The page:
Saturday, 28 April 2012

REVIEW: At School with a Serial Killer

My Friend Dahmer by Derf Backderf
Paperback: 224 pages
Publisher: Abrams (1 Mar 2012)
Language: English
ISBN-10: 1419702173
ISBN-13: 978-1419702174
Product Dimensions: 23.4 x 15 x 2.5 cm

As regular readers of this blog will know, although the vast majority of what we cover is at least vaguely relevant to the releases on the Gonzo Multimedia group of companies, there are some things – mostly book reviews – that are included because I think they are interesting. Here, as always, I would like to say that any opinions expressed are my own and have nothing to do with any of those nice people at Gonzo Multimedia.

When I first heard about this – a graphic novel based upon the relationships between the author – Derf Backderf – and the notorious serial killer Jeffrey Dahmer I had to contact the publishers for a copy. Why? Well believe it or not, it is not for any reason of prurience. It is just because I am fascinated with the idea that extreme things whether joyful or ugly, good or evil, happen to normal people, and within ordinary society.

For example, a woman I knew vaguely about ten years ago told me that she had been working in an office at the end of the 1970s, where her closest friend was a quiet, and utterly charming man called Dennis Nilsen. They had eaten their lunch together, gone out for walks together, and he had even done her hair. She was utterly dumbfounded when he turned out to be a notorious serial killer, and I believe cannibal.

An ex-girlfriend of mine had once been friends with Myra Hindley, and someone who I know reads this blog lost one of her best friends to the Manson family. So, in the midst of life we are indeed in death, or whatever it is that it says in the Book of Common Prayer.

The book didn’t disappoint me. In many ways it reminded me of my own school days. Not that I, or as far as I know any of my schoolfriends, turned into monsters, but from what I can gather from talking to kids who are at school today, schooldays in the 1970s were far weirder, far bleaker and far more disturbing than they are today. The relationship between Dahmer and the author was a complex one, and possibly the most important thing that the book describes is, as Chuck Klosterman says in the notes on the back cover “what it means to be friends with someone you don’t really like” and an object lesson to all of us about how we, as individuals and en masse, have a tendency to ignore things which are staring at us in the face, purely because we don‘t want to confront them.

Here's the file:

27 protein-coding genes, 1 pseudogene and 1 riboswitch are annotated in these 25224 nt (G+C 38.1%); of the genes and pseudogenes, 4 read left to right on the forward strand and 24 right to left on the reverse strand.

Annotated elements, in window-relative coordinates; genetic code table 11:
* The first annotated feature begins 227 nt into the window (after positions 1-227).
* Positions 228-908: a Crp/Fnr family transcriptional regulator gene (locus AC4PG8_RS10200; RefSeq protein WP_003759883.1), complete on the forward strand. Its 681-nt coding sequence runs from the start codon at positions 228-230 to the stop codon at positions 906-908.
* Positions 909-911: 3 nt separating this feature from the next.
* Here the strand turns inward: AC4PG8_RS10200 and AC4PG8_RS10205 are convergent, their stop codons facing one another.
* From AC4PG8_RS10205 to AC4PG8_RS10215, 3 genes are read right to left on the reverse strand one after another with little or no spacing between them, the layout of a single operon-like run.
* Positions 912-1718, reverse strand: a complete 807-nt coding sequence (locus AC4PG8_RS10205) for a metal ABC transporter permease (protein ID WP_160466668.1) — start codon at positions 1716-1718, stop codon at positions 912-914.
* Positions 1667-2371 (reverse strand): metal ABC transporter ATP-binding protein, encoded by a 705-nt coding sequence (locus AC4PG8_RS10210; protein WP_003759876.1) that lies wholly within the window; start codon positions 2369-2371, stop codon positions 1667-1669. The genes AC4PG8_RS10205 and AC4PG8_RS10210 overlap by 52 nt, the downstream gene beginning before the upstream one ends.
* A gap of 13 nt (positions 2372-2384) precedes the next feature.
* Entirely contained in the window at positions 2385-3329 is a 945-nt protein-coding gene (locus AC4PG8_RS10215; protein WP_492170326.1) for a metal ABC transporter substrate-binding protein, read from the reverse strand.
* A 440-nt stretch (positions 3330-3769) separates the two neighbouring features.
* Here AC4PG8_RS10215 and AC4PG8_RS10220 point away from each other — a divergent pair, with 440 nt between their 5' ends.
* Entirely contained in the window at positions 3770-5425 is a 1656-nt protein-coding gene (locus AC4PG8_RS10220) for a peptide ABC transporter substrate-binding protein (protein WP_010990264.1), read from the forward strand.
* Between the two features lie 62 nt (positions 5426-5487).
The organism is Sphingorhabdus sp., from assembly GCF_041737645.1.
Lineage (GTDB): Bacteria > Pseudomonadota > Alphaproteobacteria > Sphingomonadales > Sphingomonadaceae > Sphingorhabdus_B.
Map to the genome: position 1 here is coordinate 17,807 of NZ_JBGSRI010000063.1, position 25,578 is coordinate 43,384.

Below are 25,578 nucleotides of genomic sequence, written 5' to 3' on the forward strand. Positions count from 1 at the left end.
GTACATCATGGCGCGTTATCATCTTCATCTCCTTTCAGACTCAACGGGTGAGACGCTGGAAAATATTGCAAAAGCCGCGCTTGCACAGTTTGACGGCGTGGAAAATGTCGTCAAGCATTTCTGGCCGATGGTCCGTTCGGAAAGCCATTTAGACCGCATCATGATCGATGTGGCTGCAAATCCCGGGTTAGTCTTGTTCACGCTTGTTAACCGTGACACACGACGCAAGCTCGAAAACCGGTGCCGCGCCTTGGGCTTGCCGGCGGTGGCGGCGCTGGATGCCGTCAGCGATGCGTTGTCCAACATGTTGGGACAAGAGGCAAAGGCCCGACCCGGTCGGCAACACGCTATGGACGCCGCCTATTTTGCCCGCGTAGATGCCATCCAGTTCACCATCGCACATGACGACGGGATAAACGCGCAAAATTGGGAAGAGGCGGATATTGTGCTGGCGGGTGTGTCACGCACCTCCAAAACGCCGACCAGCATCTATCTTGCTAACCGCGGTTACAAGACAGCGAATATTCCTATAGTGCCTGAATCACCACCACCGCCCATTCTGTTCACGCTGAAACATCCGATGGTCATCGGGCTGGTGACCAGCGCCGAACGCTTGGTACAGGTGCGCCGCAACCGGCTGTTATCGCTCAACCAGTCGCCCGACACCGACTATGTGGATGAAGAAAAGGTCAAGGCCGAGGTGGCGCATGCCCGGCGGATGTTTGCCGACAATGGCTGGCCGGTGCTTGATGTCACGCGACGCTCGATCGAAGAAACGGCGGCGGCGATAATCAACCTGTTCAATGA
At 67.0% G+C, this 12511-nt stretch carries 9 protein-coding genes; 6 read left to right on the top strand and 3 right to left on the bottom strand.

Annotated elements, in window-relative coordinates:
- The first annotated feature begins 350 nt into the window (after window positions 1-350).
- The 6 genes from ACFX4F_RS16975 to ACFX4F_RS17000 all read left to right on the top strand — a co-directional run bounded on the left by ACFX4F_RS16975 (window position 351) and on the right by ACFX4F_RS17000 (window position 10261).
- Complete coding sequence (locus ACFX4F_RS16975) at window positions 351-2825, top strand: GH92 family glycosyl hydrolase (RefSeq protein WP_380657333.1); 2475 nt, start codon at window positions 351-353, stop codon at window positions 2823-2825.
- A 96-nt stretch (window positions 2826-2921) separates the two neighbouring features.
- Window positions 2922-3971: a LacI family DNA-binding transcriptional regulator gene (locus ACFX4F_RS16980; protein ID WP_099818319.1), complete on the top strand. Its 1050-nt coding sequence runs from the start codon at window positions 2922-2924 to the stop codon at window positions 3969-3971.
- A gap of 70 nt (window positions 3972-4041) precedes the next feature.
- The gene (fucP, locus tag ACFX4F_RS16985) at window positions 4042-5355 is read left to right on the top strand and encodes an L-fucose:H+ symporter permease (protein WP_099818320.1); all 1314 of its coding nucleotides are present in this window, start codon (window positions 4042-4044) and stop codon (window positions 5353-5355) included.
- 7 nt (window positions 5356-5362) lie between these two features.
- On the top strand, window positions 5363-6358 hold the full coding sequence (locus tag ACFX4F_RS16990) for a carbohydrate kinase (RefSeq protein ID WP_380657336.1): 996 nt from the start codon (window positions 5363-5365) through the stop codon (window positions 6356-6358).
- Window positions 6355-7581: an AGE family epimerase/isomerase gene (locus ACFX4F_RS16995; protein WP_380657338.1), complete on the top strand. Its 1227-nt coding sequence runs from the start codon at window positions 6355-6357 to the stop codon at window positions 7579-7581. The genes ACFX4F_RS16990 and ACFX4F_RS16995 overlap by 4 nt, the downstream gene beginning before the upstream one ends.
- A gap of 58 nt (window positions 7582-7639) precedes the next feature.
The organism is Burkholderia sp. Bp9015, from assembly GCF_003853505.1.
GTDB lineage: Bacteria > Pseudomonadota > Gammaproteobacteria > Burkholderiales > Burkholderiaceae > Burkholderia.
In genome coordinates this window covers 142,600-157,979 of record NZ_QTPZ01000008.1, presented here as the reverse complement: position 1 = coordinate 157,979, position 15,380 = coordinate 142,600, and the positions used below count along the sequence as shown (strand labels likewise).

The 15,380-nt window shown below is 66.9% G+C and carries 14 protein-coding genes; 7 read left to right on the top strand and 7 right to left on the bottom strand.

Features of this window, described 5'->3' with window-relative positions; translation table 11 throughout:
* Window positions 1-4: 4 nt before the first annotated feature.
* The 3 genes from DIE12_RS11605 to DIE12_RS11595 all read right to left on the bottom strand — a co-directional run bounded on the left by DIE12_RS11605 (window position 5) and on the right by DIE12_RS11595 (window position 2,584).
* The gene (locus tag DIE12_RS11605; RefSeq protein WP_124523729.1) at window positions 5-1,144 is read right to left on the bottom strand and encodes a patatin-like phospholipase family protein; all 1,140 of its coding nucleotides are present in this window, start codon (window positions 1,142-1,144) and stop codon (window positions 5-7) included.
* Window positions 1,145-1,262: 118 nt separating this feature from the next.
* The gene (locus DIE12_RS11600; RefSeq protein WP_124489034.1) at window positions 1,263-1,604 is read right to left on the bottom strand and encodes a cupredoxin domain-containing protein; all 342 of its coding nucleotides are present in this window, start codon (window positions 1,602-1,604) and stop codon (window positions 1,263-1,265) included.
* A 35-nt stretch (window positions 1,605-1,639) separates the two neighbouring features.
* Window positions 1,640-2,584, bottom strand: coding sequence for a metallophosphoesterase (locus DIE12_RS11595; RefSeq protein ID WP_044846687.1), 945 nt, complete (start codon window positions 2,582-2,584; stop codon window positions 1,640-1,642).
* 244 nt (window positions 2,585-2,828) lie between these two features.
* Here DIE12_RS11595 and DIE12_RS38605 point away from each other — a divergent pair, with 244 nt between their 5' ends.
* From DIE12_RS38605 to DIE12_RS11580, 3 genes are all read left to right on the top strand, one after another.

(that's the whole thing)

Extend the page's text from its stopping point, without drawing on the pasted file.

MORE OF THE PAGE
Possibly the most disturbing incident in the whole book occurs on the last page, when the author’s wife telephoned him one day saying “this guy in Wisconsin killed a bunch of people! His apartment was full of bodies! He had sex with the corpses ..... and ate some of them!!” and went on to tell the author that this guy had been in the same class as him at school, whereupon the author trying to guess which of his erstwhile classmates had turned into such a complete, and utter monster of depravity guessed wrong.

We really do not know more than the most superficial facade of most of the people who we come across during our lives.

What is the most surprising thing about this book is the way that the author has managed to be completely objective about the incidents that he portrays, but always manages to retain his moral objectivity. “There are a surprising number out there who view Jeffrey Dahmer as some kind of anti-hero, a bullied kid who lashed back at the society that rejected him. This is nonsense. Dahmer was a twisted wretch whose depravity was almost beyond comprehension. Pity him, but don’t emphasise with him”.

This is a remarkable book, and unusually for something which I got hold of on impulse, and out of curiosity, I think that I shall be re-reading it, and almost certainly getting something new out of it each time that I do so. Although not a pleasant read by any stretch of the imagination, it is a compulsive one, and one that I have no hesitation in recommending.

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